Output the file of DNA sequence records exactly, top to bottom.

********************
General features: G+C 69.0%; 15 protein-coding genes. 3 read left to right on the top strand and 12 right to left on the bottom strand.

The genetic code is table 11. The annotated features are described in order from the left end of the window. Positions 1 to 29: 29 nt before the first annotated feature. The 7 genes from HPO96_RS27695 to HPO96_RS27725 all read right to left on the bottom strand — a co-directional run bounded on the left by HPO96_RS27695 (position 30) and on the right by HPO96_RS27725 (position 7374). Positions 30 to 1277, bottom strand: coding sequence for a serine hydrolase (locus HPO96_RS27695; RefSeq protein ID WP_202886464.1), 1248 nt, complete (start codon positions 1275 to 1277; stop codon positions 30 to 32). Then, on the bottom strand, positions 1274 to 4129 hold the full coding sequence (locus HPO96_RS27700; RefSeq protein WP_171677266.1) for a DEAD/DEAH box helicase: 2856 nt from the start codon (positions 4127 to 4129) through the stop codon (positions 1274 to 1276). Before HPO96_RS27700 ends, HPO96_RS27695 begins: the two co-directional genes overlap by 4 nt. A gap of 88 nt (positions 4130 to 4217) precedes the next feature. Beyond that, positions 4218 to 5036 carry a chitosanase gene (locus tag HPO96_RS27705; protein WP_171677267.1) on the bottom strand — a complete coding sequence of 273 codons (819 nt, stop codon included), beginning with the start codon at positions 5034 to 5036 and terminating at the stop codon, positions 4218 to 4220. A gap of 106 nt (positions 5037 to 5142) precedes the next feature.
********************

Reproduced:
General features: G+C 69.0%; 15 protein-coding genes. 3 read left to right on the top strand and 12 right to left on the bottom strand.

The genetic code is table 11. The annotated features are described in order from the left end of the window. Positions 1 to 29: 29 nt before the first annotated feature. The 7 genes from HPO96_RS27695 to HPO96_RS27725 all read right to left on the bottom strand — a co-directional run bounded on the left by HPO96_RS27695 (position 30) and on the right by HPO96_RS27725 (position 7374). Positions 30 to 1277, bottom strand: coding sequence for a serine hydrolase (locus HPO96_RS27695; RefSeq protein ID WP_202886464.1), 1248 nt, complete (start codon positions 1275 to 1277; stop codon positions 30 to 32). Then, on the bottom strand, positions 1274 to 4129 hold the full coding sequence (locus HPO96_RS27700; RefSeq protein WP_171677266.1) for a DEAD/DEAH box helicase: 2856 nt from the start codon (positions 4127 to 4129) through the stop codon (positions 1274 to 1276). Before HPO96_RS27700 ends, HPO96_RS27695 begins: the two co-directional genes overlap by 4 nt. A gap of 88 nt (positions 4130 to 4217) precedes the next feature. Beyond that, positions 4218 to 5036 carry a chitosanase gene (locus tag HPO96_RS27705; protein WP_171677267.1) on the bottom strand — a complete coding sequence of 273 codons (819 nt, stop codon included), beginning with the start codon at positions 5034 to 5036 and terminating at the stop codon, positions 4218 to 4220. A gap of 106 nt (positions 5037 to 5142) precedes the next feature.